We ideated internally on how we can make the most impact with what we had to work with. Some initial ideas was to just use the images and slightly animate them in the background, like panning side to side with a slight zoom change, giving a very slight sense of motion.
Then we settled on the idea of taking out some main subject elements of the brand images and creating a subtle motion graphic. So we cropped out the main element (like a satellite or fighter jet), manually filled back in the photo, and then concerted out how to animate those main elements back over the originally composition. Our end execution had the main subject extremely slowly moving and twisting, which creating a cool effect where the viewer was reading other text on the screen but then after a few moments would notice the background and take a few extra seconds to try and figure out that its actually moving, because the object was slowly overlapping different from the text boxes over it. Overall the clients loved it and was so surprised at our innovative approach to work with their media.
One of the more satisfying things I’ve done from a design execution standpoint … go out and concept a large-scale media wall application from scratch, just based on a client’s new marketing campaign. They don’t even see it coming, but you hit them with some beautiful mockup laid over a photo you took on your last visit. They usually freak out a little, and then often seem a bit timid to ask how much its going to cost them, like we can’t tell they want it no matter what.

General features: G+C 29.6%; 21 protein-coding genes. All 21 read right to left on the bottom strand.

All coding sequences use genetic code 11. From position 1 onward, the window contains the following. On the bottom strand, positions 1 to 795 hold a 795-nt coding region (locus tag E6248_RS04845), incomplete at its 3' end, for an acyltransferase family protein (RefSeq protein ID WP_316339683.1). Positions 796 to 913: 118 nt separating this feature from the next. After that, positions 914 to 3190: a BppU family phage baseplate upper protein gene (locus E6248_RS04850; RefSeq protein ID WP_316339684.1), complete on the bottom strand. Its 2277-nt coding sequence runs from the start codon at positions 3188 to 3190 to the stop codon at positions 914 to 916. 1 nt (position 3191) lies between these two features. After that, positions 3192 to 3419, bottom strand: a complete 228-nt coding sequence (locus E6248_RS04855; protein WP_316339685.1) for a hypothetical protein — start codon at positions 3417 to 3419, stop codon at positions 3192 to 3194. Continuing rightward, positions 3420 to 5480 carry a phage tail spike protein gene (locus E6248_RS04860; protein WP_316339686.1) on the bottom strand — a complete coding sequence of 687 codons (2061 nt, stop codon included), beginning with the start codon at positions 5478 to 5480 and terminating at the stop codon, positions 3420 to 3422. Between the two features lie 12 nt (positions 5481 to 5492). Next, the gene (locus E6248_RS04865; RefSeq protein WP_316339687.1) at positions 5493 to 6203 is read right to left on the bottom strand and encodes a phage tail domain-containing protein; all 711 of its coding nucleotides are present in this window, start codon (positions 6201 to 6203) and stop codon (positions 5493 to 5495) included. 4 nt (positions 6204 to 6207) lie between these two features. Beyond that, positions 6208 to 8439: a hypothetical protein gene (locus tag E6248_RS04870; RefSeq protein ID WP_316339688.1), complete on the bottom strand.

The beauty of how to do this, especially when talking about large-scale media walls which can be over 10,000 pixels wide, is to make sure you can re-use all the campaign assets from their website and NOT require the client to seek out any original assets which is always a pain for them. I’ll usually download all the graphics from the website before I start concepting in real pixels, so I know how I can blow them up (about twice their resolution at most) and what exact pieces I have to work with per each type of content node I want to include. After that, I get a developer with me and start whiteboarding it out, just to make sure you’re not getting too crazy, everything is working from a data perspective … and at the end of the day, it gets them involved early in case the client wants to pull the trigger quickly, and you always want the developer in a more ‘ownership’ capacity to get the ball rolling on this type of innovative digital media.